Hyperion Records

Lucy Long 'Song, with original variations'
The Godfrey clan were an important influence in the British musical scene throughout the nineteenth and early twentieth centuries. Charles Godfrey (1790–1863) played in the Coldstream Guards Band in 1813, becoming their Bandmaster twelve years later. He had five sons, of whom the second was Adolphus Frederick (known as ‘Fred’) – the composer of Lucy Long. (The most famous of the Godfreys was Dan, the son of Fred’s younger brother Charles, who formed and conducted the Bournemouth Municipal Orchestra.) Fred trained at the Royal Academy of Music in London, taking over as Bandmaster of the Coldstream Guards after his father’s death. His compositions include the Marguerite Waltzes (based on themes from Gounod’s Faust), a piccolo solo Yankee Doodle, and Recollections of England which featured in the early London Promenade concerts. It was in the popular Lancashire seaside resort of Blackpool that Lucy Long received its first performance, written for and played by the orchestra’s seventeen-year-old bassoonist Philip Langdale. The work also featured in the very first London Promenade concert conducted by Henry J Wood at the Queen’s Hall on Saturday 10 August 1895, when the soloist was Edwin F James (for whom Elgar composed his Romance fifteen years later). Lucy Long went on to become a favourite at the Proms – by 1900 James had given another five performances in the series. Its popularity over the years led to several recordings, including those by Ernest Hinchcliff, Gilbert Vinter and Archie Camden, but (to my knowledge) this is the first ever recording featuring Godfrey’s original full orchestration. The solo part on this recording is my own version based on the significantly different solo parts reproduced in the orchestral set and the edition with piano accompaniment, both published in the nineteenth century by Hawkes.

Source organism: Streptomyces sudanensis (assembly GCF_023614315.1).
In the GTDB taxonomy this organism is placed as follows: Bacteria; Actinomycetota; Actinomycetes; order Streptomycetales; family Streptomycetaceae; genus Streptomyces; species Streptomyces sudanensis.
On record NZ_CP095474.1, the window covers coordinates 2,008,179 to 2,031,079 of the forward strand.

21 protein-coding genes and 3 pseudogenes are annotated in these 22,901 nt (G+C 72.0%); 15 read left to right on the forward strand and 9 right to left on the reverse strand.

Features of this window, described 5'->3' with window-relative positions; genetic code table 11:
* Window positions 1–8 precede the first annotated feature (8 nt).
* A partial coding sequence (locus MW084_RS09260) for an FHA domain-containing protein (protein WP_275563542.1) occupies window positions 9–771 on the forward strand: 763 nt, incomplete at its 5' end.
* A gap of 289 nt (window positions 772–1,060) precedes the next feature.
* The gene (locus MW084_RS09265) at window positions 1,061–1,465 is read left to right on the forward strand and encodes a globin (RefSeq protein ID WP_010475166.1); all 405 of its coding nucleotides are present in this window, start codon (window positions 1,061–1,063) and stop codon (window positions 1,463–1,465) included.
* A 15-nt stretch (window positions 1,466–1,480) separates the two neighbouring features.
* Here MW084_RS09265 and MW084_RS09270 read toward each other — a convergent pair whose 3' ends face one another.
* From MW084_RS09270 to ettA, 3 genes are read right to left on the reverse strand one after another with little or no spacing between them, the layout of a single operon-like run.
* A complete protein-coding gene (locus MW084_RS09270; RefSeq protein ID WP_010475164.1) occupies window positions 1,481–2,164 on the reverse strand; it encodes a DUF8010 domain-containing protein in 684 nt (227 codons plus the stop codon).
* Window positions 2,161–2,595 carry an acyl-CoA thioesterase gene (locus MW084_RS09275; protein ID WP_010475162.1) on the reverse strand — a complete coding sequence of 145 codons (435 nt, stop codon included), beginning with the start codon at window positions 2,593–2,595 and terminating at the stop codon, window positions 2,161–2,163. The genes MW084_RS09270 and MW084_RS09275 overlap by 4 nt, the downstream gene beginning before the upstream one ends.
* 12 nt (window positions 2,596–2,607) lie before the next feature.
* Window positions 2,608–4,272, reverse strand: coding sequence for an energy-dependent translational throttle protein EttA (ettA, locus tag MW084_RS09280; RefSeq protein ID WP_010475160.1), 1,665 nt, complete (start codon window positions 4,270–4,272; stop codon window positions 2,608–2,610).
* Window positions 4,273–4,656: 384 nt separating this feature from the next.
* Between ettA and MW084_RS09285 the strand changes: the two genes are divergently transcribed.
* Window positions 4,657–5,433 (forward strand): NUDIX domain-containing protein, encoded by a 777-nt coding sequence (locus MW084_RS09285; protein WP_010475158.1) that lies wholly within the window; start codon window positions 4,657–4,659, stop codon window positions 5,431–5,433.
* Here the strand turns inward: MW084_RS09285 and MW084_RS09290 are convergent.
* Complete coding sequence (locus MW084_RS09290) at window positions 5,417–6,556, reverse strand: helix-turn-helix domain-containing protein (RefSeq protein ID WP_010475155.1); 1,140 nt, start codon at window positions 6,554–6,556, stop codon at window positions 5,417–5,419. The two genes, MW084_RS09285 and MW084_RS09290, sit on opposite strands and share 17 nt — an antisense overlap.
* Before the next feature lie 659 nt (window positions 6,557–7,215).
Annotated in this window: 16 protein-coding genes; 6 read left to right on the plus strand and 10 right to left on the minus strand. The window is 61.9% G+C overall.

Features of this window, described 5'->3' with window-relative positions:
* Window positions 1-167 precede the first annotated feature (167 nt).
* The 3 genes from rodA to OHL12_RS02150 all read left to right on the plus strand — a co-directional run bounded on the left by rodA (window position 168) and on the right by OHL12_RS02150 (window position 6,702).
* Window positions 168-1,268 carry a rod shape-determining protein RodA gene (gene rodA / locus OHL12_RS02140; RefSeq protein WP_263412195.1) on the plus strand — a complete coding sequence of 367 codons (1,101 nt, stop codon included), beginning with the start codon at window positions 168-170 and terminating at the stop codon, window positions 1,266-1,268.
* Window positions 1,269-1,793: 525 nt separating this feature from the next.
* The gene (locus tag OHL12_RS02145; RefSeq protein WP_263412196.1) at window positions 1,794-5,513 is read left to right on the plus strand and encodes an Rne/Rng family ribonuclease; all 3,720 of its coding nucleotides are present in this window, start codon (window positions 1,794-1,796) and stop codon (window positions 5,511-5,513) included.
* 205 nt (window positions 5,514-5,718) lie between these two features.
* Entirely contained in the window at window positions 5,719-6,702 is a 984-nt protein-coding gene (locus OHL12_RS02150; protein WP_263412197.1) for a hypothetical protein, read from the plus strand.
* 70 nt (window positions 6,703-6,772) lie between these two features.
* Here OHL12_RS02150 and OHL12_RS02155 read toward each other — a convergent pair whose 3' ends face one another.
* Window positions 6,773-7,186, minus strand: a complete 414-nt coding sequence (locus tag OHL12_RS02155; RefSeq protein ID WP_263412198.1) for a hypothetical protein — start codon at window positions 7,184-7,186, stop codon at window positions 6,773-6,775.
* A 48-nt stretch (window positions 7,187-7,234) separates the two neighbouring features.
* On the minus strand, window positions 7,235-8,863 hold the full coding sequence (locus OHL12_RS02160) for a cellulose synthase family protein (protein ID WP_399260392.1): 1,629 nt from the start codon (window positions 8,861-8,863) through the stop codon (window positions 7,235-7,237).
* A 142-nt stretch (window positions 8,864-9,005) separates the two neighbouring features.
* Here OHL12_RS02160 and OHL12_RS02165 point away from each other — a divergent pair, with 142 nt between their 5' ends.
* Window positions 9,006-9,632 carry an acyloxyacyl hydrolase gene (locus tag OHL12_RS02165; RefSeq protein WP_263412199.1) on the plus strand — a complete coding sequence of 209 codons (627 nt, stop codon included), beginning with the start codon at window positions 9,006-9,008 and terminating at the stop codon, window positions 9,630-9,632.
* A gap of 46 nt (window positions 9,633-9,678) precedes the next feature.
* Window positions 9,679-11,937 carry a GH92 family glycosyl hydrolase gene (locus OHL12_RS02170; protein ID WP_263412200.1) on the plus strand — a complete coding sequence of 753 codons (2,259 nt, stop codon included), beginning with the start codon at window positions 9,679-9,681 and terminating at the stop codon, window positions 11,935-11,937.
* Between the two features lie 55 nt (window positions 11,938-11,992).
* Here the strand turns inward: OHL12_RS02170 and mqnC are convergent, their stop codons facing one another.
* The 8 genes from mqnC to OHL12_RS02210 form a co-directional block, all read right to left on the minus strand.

from notes by Laurence Perkins 2004

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